per se the movement of lending and borrowing, which is a specific form of a conditional dispensation of money or commodities.
The characteristic movement of capital in general, namely
the return of money to the capitalist, the return of capital to its point of departure, assumes in the case of interest-bearing capital a wholly externalised form, separated from the actual movement of which it is an expression. A lets go of his money, not in the sense of money, but of capital. This implies no transformation of the capital. It merely changes hands. Its real transformation into capital is not performed until it is in the hands of B. But it has become capital for A as soon as he has given it to B. The actual reflux of capital from the processes of production and circulation takes place only for B. But for A the reflux assumes the same form as the dispensation. The capital returns from the hands of B to those of A. Dispensing, loaning money for a certain time and recovering it with interest (surplus-value) make up the complete form of the movement, which is peculiar to interest-bearing capital as such. The actual movement of the loaned money as capital constitutes a process, which is outside of the transactions between the lender and the borrower. In these transactions the intermediate process is obliterated, invisible, not directly comprised.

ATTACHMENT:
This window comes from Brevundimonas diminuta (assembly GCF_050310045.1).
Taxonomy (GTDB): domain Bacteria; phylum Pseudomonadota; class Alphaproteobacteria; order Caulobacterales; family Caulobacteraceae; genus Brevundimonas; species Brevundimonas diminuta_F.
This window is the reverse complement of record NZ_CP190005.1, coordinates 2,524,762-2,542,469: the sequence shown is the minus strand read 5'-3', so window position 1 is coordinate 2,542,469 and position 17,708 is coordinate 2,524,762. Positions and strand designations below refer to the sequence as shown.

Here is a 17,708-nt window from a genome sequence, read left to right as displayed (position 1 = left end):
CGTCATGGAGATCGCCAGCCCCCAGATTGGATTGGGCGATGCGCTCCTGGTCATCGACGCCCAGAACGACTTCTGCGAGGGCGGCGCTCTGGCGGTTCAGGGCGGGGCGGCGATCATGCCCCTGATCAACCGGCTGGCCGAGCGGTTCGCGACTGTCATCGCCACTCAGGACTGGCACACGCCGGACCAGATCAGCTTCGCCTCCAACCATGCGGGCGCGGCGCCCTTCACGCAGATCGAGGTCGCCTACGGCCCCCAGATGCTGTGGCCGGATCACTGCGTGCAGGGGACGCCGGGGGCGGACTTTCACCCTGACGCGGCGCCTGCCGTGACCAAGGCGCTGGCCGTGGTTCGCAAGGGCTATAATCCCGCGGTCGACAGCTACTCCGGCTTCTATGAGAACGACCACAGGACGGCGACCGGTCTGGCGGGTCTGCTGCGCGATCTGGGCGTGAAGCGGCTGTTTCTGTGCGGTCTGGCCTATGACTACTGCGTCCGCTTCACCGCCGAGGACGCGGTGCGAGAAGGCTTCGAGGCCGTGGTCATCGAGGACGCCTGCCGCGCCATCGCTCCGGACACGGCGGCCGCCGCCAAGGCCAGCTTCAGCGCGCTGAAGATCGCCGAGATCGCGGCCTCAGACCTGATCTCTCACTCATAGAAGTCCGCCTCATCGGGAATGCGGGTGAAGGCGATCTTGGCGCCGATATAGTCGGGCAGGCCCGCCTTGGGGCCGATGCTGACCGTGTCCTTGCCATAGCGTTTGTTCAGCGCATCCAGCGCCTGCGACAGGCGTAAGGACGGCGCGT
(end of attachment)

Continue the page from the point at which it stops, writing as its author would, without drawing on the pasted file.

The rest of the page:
Being a peculiar sort of commodity, capital has its own peculiar mode of alienation. Its return in the present case is not the expression, not the consequence or result, of a definite series of economic processes, but the outcome of a specific legal agreement between buyer and seller. The time of return depends on the duration of the process of reproduction. But in the case of interest-bearing capital, its return as capital